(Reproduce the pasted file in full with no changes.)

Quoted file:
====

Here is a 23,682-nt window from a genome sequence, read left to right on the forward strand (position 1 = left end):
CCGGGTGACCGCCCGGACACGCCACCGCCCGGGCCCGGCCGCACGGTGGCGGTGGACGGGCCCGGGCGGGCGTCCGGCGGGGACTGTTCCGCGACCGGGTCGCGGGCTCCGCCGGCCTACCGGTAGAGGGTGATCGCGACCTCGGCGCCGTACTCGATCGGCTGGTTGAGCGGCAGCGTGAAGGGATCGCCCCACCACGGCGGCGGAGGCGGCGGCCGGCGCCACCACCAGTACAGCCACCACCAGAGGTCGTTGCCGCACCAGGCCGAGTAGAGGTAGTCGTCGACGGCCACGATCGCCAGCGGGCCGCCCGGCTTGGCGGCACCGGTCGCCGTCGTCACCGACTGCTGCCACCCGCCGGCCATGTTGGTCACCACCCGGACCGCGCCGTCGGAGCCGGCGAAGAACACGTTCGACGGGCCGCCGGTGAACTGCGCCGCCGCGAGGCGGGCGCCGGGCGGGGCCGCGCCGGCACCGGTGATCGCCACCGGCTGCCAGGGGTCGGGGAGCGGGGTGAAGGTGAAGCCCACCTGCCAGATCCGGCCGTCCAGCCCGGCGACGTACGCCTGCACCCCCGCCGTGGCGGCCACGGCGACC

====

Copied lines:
Here is a 23,682-nt window from a genome sequence, read left to right on the forward strand (position 1 = left end):
CCGGGTGACCGCCCGGACACGCCACCGCCCGGGCCCGGCCGCACGGTGGCGGTGGACGGGCCCGGGCGGGCGTCCGGCGGGGACTGTTCCGCGACCGGGTCGCGGGCTCCGCCGGCCTACCGGTAGAGGGTGATCGCGACCTCGGCGCCGTACTCGATCGGCTGGTTGAGCGGCAGCGTGAAGGGATCGCCCCACCACGGCGGCGGAGGCGGCGGCCGGCGCCACCACCAGTACAGCCACCACCAGAGGTCGTTGCCGCACCAGGCCGAGTAGAGGTAGTCGTCGACGGCCACGATCGCCAGCGGGCCGCCCGGCTTGGCGGCACCGGTCGCCGTCGTCACCGACTGCTGCCACCCGCCGGCCATGTTGGTCACCACCCGGACCGCGCCGTCGGAGCCGGCGAAGAACACGTTCGACGGGCCGCCGGTGAACTGCGCCGCCGCGAGGCGGGCGCCGGGCGGGGCCGCGCCGGCACCGGTGATCGCCACCGGCTGCCAGGGGTCGGGGAGCGGGGTGAAGGTGAAGCCCACCTGCCAGATCCGGCCGTCCAGCCCGGCGACGTACGCCTGCACCCCCGCCGTGGCGGCCACGGCGACC